KENYA: Nakuru wants to apply “rigorously” the polluter-pays principle

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KENYA: Nakuru wants to apply "rigorously" the polluter-pays principle©cribe/Shutterstock

In order to effectively combat air, water and soil pollution caused by sewage and waste, the Nakuru county government is preparing a binding law that will apply the polluter pays principle, including prison sentences for people or company managers convicted of pollution.

The Nakuru government is not going to go out of its way to fight pollution in the county. It is preparing a new, more binding law against polluters. The new waste laws provide for fines ranging from 1 to 2 million Kenyan shillings (between $9,200 and more than $18,300) for a person found guilty of pollution.

The new legislation will also apply to companies, which will be able to pay a fine of between 2 and 4 million Kenyan shillings (between $18,300 and $36,700) for violations. Convicted company officials could face up to 2 years in prison. In addition, “the court may order the polluter to pay the cost of the pollution to any third party through adequate compensation, restoration or restitution,” says the law under consideration by the Nakuru County Government.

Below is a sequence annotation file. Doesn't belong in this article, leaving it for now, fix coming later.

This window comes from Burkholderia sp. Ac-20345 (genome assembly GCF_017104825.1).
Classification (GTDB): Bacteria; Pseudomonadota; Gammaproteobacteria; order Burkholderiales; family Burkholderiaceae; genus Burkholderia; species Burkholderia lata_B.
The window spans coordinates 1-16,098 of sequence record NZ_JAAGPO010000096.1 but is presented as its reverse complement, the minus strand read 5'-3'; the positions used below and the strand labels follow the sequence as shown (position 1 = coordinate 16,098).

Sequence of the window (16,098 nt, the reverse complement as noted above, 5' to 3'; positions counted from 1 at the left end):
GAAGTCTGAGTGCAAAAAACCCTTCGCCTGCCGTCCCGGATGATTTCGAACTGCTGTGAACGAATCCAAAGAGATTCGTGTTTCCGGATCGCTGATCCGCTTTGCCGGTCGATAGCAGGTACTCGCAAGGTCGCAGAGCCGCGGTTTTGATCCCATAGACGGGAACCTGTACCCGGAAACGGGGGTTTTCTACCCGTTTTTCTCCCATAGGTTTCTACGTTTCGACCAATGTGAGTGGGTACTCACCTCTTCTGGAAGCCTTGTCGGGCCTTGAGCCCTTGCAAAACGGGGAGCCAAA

Liquid waste management

The new waste management law may force polluters, whether companies or individuals, to pay the full cost of cleaning up the polluted area. The Nakuru county government is being stricter about the management of liquid waste, including sewage, oil, hydrocarbon waste, polluted sludge, and solvents.

“Any company, factory, petrol station or other facility that discharges sewage must have an approved sewage collection system and sludge traps, failure to comply with which is an offence and, if convicted, is liable to a fine of 500,000 to 4 million shillings (US$4,500 to 36,700) or imprisonment for 2 to 4 years for those responsible for the structure,” the new legislation provides.

It also provides for the creation of a new tax to be imposed on waste producers. The collection of the tax is intended to finance solid waste management. The 2020 law on waste is also intended to encourage producers to adopt sorting at source to facilitate treatment in dedicated centres.

Jean Marie Takouleu

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